• Rasmus Birkbak Villadsen
4. term, European Studies, Master (Master Programme)
European politics is saturated with climate policy. When the European Green Deal was introduced in 2019, it came with a commitment to climate neutrality by 2050 and the subsequent industrial development strategy of 2020, made it a guiding principle for EU policymaking alongside a digital transformation of Europe. Playing an important role in the effort to reach climate neutrality in time is the development of green hydrogen and deploying it in the energy sector. Hydrogen can be produced with sustainable energy sources, making it the carbon-free solution to issues regarding fuelling of planes, ships or trucks, storage of electricity, and as a key ingredient in sustainable steel manufacturing. Research indicates that much policy making, and in particular European policy, exists in a system of governance called multi-level governance. Multi-level governance accounts for the dispersion of authority upwards, downwards, and sideway between the supranational, national, and subnational levels of governance from a multitude of actors from the public sphere, business sectors and civil society. Policies for the long-term future of green hydrogen is not exempt from this. This paper seeks to analyse three pieces of policy from across the multi-level governance spectrum. Policies from the European Union, Germany, and the region of North Germany set out plans for the development of the needed hydrogen technologies, creating pipeline and electrolyser infrastructure, and a broad palette of initiatives to increase demand for green hydrogen solutions. The analysis is carried out by applying the ‘What’s the problem represented to be’ approach to policy analysis, which emphasises the policy as an active constituent of a problem, rather than acting as a solver of externally fixed problems. From this framework, I seek to analyse the potential space for resistance towards the problem representations identified, for the overall purpose of improving the policies. The analysis identified pervasive problem representations concerning how the current cost of green hydrogen and lacking positive financial incentives make it unviable from an economic perspective. Furthermore, it was found that the key concepts of cost and investments significantly limit how the policies are able to utilise the full spectrum of market development measures. This opened up the analysis to ways of thinking differently about the identified problem representations. In answering the paper’s problem formulation, I created a space that resisted the existing problematisations concerning the cost-effective nature of the proposals within the policies. I argued that the concept of cost should be raised above its short-term business-centric perspective to a pluralist perspective that considers the long-term effects of inadequate and untimely climate action.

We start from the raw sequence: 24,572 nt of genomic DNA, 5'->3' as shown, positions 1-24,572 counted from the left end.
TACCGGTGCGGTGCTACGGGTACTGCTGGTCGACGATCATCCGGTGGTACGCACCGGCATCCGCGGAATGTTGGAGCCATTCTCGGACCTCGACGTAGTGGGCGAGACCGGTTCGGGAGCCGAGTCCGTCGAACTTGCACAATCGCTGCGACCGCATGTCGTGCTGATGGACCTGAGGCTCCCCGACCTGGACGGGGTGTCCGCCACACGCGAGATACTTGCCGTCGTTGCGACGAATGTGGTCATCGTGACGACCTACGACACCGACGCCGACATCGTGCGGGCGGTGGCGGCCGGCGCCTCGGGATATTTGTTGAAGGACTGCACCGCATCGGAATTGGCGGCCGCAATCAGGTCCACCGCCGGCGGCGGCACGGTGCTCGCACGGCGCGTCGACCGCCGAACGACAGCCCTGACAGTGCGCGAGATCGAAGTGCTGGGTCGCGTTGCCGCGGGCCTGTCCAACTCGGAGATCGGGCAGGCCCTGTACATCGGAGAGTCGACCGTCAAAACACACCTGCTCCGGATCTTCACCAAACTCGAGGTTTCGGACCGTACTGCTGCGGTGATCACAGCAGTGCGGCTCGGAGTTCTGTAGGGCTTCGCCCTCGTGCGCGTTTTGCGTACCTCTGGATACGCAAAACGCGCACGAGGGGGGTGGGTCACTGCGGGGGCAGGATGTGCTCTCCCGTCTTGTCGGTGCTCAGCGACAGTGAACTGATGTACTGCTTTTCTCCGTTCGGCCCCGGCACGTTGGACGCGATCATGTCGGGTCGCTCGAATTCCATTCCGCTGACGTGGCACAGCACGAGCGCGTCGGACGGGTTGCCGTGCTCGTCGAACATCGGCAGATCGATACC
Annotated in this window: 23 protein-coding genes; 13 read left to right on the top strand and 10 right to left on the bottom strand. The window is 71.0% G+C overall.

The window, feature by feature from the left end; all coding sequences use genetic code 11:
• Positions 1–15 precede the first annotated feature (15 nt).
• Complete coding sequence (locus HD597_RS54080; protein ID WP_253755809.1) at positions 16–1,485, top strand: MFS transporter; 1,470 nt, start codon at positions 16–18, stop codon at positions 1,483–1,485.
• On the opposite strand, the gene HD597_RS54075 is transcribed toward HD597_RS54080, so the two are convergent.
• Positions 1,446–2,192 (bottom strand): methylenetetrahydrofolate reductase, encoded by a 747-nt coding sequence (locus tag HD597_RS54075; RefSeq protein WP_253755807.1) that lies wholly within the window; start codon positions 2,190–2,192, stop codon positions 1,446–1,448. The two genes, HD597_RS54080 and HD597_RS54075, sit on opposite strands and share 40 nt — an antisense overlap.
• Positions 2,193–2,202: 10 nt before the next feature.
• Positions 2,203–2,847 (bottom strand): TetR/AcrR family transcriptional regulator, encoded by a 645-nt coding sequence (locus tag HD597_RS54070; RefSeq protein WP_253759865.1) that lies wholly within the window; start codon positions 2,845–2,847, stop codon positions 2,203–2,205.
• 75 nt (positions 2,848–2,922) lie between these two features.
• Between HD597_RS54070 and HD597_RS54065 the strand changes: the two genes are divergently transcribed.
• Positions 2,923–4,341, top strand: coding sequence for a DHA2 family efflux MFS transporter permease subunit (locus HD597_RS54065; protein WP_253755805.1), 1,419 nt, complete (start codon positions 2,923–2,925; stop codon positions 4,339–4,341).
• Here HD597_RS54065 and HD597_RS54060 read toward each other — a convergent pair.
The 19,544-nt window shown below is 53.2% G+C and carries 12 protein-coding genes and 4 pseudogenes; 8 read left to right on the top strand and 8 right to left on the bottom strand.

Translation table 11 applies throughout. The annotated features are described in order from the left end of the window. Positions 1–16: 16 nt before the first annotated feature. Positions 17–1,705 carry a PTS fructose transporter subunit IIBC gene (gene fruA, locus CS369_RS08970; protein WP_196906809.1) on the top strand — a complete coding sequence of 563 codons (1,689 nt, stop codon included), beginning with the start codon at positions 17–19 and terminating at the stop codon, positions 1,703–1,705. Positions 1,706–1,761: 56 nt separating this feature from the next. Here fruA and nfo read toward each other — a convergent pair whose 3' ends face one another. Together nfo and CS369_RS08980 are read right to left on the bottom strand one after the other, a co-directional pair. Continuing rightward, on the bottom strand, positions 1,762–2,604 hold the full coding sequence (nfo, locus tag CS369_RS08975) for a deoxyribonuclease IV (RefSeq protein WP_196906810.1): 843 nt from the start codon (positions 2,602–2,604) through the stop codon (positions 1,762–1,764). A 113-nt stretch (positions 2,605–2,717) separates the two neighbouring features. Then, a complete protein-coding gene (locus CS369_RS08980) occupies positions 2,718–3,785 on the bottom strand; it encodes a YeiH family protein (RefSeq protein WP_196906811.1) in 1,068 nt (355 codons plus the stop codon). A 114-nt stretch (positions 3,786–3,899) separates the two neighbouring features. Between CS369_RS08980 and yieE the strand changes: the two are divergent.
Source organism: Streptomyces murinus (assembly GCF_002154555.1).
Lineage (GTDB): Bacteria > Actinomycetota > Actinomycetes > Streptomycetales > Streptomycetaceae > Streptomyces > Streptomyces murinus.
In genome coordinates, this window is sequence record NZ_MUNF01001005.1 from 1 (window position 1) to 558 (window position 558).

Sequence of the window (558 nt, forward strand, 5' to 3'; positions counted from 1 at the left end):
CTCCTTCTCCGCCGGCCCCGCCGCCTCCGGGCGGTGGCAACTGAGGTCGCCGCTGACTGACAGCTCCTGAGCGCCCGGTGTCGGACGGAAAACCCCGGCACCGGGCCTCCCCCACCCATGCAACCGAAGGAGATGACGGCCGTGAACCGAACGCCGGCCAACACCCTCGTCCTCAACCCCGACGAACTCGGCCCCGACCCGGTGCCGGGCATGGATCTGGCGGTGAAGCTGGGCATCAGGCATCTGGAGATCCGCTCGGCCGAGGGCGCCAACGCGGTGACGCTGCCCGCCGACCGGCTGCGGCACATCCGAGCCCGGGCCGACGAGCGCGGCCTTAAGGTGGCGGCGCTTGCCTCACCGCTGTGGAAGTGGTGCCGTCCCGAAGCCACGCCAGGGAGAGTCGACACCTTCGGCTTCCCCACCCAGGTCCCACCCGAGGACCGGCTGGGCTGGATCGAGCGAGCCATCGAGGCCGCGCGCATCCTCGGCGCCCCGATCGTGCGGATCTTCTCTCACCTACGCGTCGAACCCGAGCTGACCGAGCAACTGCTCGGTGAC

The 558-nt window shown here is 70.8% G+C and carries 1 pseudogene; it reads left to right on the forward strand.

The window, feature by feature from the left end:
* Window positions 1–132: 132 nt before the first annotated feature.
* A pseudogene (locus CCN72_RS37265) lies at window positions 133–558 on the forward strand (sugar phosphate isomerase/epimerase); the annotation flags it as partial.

Publication date28 May 2021
Number of pages61
ID: 413087900